I’m also reading V.E. Schwab’s A Darker Shade of Magic, set mostly in three Londons. Magic missing, magic mostly in balance, and magic as weapon … then there’s Black London. I’m enjoying the tale a lot, and I’ll probably pick up the rest of the series. Then there’s my late night bedside re-reading of some of Iain M. Banks Culture novels – love those a lot.
I’ve been listening to a lot of David Bowie, The Eagles, and Amanda Palmer of several incarnations, of late.
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The garden has been producing a quart or so of cherry tomatoes every couple of days, which is delicious and wonderful. Last night I made a south-of-the-border-ish dish with pork, rice, shallots, a couple of serrano peppers and a double handful of halved cherry tomatoes. Yum.
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Recently roasted coffees include single origin beans from Guatemala and Burundi.
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DoD announced no new casualties in the last week and a half.
I don’t have anything particularly amusing going on just now that is pertinent to April Fool’s Day, but there’s always an RFC, so here’s one of two from this very day: Internationalizing IPv6 Using 128-Bit Unicode. If those terms aren’t in your weekly vocabulary, then you’re probably not going to find much distressingly funny about the other end of the link, but I had a chuckle or two.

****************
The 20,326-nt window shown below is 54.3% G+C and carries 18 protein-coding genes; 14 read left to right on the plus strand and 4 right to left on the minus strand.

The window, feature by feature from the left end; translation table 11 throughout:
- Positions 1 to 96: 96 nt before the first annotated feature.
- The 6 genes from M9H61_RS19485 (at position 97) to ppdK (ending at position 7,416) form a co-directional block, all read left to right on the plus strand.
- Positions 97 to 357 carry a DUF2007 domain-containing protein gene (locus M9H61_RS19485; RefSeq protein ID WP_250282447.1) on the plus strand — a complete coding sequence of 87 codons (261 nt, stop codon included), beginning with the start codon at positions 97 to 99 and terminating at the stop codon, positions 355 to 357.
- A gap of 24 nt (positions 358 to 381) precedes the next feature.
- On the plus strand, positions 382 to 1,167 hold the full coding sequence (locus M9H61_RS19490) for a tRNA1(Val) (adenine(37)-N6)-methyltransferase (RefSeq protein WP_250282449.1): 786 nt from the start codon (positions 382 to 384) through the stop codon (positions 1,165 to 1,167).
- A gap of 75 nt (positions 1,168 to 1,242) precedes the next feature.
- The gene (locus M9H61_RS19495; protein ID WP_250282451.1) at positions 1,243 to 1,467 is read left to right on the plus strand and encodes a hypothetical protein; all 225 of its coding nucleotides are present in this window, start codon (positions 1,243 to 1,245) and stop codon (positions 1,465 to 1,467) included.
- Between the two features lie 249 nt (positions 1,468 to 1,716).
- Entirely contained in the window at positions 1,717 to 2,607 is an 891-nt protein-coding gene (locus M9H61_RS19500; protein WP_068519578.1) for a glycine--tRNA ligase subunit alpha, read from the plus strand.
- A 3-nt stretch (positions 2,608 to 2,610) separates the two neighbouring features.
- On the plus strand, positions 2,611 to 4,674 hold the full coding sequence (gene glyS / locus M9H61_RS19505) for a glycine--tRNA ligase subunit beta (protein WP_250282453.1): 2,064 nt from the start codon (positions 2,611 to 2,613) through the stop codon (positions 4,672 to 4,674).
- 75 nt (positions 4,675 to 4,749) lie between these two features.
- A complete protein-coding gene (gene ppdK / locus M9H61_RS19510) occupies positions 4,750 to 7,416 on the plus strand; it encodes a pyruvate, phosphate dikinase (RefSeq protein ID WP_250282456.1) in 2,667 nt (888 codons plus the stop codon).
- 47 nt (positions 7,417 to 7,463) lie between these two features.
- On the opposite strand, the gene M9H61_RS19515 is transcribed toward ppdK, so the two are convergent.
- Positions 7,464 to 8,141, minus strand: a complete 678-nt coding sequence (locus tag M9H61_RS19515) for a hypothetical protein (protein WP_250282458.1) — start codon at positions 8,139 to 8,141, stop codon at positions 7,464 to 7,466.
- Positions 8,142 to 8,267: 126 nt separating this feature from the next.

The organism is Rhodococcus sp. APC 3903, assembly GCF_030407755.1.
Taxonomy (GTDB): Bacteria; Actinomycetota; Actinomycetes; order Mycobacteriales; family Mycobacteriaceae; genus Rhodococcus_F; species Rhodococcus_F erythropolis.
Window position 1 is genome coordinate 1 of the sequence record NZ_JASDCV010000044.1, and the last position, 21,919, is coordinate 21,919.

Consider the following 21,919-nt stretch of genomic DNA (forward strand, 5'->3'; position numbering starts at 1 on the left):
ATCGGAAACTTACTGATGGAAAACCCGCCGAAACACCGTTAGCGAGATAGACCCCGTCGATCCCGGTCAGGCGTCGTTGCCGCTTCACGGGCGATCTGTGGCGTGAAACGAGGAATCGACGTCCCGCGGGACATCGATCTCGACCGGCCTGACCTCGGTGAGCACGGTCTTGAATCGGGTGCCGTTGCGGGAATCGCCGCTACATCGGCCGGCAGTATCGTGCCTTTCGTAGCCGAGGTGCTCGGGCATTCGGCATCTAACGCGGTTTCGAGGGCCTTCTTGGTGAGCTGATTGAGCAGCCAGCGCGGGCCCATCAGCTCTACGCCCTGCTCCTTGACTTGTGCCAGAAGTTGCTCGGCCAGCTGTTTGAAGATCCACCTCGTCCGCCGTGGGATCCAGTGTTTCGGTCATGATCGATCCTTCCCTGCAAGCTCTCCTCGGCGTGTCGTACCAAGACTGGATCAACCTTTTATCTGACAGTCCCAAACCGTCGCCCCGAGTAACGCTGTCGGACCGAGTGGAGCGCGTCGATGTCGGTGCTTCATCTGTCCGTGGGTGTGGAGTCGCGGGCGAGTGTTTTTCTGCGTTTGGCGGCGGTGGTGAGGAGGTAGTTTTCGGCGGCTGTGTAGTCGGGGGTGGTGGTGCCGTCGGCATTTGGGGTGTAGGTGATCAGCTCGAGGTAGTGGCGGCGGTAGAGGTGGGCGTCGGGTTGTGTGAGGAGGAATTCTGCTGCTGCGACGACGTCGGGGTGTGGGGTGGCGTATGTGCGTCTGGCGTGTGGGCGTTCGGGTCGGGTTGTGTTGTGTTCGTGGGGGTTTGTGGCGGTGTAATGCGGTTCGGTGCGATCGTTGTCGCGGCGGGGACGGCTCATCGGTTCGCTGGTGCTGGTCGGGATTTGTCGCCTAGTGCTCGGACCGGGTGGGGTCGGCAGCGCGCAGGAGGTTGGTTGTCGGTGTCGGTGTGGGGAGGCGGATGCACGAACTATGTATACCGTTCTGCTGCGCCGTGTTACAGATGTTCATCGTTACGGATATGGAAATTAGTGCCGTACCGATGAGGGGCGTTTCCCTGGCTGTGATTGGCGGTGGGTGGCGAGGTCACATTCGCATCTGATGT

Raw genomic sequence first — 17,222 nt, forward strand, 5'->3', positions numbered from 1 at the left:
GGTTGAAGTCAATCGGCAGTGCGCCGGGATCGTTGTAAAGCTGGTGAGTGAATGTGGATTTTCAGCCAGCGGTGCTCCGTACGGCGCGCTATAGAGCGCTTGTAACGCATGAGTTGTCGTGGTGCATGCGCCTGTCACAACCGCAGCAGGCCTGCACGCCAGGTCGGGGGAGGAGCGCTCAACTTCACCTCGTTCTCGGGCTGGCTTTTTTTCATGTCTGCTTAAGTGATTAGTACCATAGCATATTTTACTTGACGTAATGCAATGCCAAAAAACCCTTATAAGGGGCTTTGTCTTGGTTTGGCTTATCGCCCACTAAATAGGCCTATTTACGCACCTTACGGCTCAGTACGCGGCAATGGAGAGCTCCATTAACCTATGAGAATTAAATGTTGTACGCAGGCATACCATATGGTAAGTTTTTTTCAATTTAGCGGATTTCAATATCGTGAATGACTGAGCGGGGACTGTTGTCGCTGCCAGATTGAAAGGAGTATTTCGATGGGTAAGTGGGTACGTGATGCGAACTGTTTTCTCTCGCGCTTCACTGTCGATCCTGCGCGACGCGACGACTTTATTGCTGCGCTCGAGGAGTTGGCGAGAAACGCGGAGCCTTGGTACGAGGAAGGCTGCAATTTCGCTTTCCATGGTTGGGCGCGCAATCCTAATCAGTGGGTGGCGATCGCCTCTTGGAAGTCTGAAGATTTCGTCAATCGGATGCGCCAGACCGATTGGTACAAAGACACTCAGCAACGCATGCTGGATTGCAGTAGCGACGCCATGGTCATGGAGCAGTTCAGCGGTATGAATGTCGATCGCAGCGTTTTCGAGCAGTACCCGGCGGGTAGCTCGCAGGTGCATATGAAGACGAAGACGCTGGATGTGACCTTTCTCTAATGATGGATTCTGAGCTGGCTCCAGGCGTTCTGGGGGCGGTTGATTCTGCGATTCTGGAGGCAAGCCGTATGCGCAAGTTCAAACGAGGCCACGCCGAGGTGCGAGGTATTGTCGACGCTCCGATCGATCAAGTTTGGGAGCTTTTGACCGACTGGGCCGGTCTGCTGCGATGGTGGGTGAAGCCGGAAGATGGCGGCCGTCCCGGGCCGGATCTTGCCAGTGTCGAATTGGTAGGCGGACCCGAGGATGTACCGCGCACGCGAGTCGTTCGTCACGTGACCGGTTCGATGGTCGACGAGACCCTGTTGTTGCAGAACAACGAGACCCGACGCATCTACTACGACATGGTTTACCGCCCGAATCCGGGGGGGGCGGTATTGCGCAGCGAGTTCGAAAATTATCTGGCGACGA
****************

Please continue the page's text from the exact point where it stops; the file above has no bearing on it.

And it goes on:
We had a lovely week, with my niece Alex joining us for much of it. She got some quality museum time in, and saw some friends from elsewhere. She also joined us at The Glass Menagerie Friday night at Annapolis Shakespeare. She found the play to be as powerful and strongly performed as we did. Still highly recommended, and there are eight shows left over the next two weekends! Alex also kicked our butts playing assorted board games (it’s good to be young, eh?). We also ate well this week: Shrimp scampi, chicken and 40 cloves, spicy marinated pork chops … and pizza. Today we did an Easter brunch, which was also tasty. All good things come to an end, though: we put her on the plane this afternoon.
I spent a fair bit of time trying to migrate an old interactive site to a new platform last week, to no avail. Now I’ve got to figure out what Plan B is, since leaving it on the old platform for much longer isn’t really an option.